A chuppah is a tapestry attached to the tops of four poles. The word chuppah is Hebrew for protection or covering, and serves as a roof or covering for the bride and groom during the wedding ceremony.
The chuppah is much more than a ceremonial relic from an ancient past. It serves a clear, though complicated, legal purpose: Standing under the chuppah is the decisive act that formally allows the couple's new state of marriage to take effect, and is the legal conclusion of the marriage process which began with betrothal. Together these two kinyanim (acts of acquisition) are called chuppah v'kiddushin.
Symbolically the chuppah is the parallel to the groom's home, which is to become the bride's new domain, and hints at the bridal chamber, where the marital act was consummated in ancient times.
The wedding canopy that we now know as chuppah was first identified by the Rema (Rabbi Moses Issereles) some 500 years ago, and presumably it was relatively new in his time, but the concept is ancient, and is considered a biblical requirement needed to effect a marriage.
What exactly is chuppah? The mechanics of the act, in halachic terms, is veiled (forgive the pun). In Psalm 19:6 there is a reference to the groom emerging from his chuppah, and Joel 2:16 says, "Let the groom emerge from his chamber and the bride from her chuppah."
According to certain Rishonim, notably the Rif and the Ran, the chuppah ceremony was effected merely by having the bride enter the groom's home. The Rambam held that only through seclusion (yichud) does the chuppah seal the marriage. The Tur maintained that the act of chuppah was achieved by having the groom cover the bride with a garment. Nachalas Shivah cites the Ashkenazi custom that a tallit held over both the the bride and groom's heads was the essential chuppah. Tosafos held that covering the bride's face with a veil finalized the marriage. The Mordechai wrote that when the bride left her father's home and moved into the groom's home was itself chuppah. In light of all these opinions the Bach rules that we perform several of these acts to cover various halachic approaches. The bride is veiled and the canopy serves as the groom's concovering for the bride.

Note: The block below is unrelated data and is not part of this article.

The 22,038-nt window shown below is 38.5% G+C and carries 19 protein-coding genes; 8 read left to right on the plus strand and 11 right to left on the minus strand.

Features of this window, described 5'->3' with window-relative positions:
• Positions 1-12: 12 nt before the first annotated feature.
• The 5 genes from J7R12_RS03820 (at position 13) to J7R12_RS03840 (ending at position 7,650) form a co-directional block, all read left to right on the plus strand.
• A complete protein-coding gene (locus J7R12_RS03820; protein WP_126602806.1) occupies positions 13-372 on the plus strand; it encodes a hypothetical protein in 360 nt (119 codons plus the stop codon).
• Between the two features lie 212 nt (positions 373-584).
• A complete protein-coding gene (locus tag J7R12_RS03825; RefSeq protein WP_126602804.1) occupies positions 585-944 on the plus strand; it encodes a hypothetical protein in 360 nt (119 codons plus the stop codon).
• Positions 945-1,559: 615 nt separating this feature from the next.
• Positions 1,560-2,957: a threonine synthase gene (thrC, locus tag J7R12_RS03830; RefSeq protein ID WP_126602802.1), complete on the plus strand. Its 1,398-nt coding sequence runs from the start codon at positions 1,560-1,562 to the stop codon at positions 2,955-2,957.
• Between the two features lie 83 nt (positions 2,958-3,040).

The beautiful Ashkenazi tradition of holding the groom's tallit over the couple's head for the Sheva Brachos (nuptial blessings) has been retained by Sephardim and German Jews.
The bride and groom must stand beneath the chuppah, however nobody else is required to. Usually the rabbi will also be under it as well, and often a cantor (if there is one present), the witnesses and parents will also be under the canopy, depending on its size and the couple's own preferences.
The chuppah – a simple, fragile roof overhead – launches the marriage, teaching them to be content together even with the bare minimum in terms of physical comforts.